For standard cultivation and phenotypic characterization of strain Omega, a sodium carbonate-based medium buffered at pH 10 and containing 1 M total Na+ and casein peptone as substrate were used. For the salinity range (from 0.1 to 3 M total Na+, pH 10), the culture was pregrown at 1 M total Na+. An additional attempt to measure an absolute maximum of the salt tolerance was made afterward using a culture grown at maximum salinity in the first round. For the pH profiling, a range of pH from 6.5 to 11 with an increment of 0.5 unit was created using the following buffer systems containing 1 M total Na+: 0.08 M HEPES/0.05 M K-phosphate for pH from 6.5 to 8 and sodium bicarbonate-carbonate buffer system for pH 8-11. Growth (OD600) and the actual pH were monitored until the maximum OD values were reached. The temperature profile was measured at pH 10 and a total Na+ 1 M from 20 to 50°C with an increment of 5°C. Anaerobic growth either by fermentation or respiration with casein peptone carbon and energy source was tested in 10 ml cultures placed into 23 ml serum bottles closed with butyl rubber and made anoxic by 5 cycles of evacuation-flushing with sterile argon gas.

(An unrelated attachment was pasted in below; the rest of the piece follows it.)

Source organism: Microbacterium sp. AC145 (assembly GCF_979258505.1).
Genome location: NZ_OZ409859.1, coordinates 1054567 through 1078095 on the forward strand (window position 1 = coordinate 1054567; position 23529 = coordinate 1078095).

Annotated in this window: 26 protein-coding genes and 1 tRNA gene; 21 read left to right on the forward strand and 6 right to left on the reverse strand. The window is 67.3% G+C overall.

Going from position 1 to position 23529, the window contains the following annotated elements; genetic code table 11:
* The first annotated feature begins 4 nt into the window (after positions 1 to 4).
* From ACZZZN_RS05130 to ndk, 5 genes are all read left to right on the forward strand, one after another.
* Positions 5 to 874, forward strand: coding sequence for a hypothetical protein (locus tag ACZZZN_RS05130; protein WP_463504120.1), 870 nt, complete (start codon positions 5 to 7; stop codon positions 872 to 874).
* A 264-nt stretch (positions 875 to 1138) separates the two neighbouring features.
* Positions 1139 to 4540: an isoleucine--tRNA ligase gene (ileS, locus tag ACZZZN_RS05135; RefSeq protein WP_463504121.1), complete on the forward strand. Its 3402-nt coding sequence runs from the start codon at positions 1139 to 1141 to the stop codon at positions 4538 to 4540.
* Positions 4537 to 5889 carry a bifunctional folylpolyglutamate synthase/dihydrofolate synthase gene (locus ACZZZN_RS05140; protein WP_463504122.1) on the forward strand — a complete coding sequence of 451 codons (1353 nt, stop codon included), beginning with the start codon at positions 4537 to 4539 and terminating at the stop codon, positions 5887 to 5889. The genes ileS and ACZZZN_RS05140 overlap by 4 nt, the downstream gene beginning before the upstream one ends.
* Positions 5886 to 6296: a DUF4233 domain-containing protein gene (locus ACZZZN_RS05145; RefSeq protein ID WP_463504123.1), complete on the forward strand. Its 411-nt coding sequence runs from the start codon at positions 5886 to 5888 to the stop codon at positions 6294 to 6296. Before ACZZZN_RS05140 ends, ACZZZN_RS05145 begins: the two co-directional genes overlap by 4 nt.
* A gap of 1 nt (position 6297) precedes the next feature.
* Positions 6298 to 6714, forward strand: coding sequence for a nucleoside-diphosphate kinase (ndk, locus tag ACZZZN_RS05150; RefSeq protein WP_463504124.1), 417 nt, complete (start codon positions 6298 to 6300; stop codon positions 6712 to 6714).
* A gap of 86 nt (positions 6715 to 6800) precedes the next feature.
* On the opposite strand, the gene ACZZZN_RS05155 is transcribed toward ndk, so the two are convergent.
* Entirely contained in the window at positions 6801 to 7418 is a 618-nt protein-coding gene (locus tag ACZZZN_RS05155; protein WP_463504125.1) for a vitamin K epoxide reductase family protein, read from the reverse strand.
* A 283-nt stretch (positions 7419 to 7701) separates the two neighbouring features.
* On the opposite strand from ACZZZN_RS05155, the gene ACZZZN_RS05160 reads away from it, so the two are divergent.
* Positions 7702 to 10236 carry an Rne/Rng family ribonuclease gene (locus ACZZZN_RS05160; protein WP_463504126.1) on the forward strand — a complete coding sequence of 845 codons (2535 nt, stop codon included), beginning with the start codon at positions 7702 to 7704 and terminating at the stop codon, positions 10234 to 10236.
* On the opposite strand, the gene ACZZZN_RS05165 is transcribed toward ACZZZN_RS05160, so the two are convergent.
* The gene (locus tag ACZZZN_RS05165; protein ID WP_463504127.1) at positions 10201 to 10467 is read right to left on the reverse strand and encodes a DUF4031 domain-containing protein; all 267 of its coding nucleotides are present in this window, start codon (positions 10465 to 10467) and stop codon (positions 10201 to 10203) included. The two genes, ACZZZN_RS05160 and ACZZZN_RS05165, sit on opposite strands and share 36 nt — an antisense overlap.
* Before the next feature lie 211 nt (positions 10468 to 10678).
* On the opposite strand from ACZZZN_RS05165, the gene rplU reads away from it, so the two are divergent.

Analytical Procedures

Biomass growth dynamics was followed by measuring optical density at 600 nm. Phase contrast microphotographs were produced with a Zeiss Axioplan Imaging 2 microscope (Göttingen, Germany). Pigments were extracted from wet cell biomass using 7:3 mixture of MeOH-aceton and 30 min vortexing. Absorption spectra were recorded on the UV-Visible diode-array HP 8453 spectrophotometer (Hewlett Packard, Amsterdam, Netherlands). The protease activity was tested qualitatively by diffusion-to-agar technique. For this, the culture supernatant was first passed through 0.22 μm syringe filter to remove residual cells and then 20 times concentrated using 20 ml Centricon tubes (Millipore) with 30 and 10 kDa membrane. The cell pellet was sonicated and the unbroken cells removed by 5 min centrifugation in 2 ml Eppendorf tube at 14,000 rpm, resulting in the cell-free extract fraction. 30 μl aliquats of each fraction were applied to wells cut into 1% casein agarose supplemented with sodium carbonate buffer containing 0.6 M total Na+ at pH 10. The plate was incubated for 72 h at 30°C and the hydrolysis zones were visualized by flooding with 10% (w/v) TCA solution.

Activity of a Sodium-Translocating Proteorhodopsin in Washed Cell Suspensions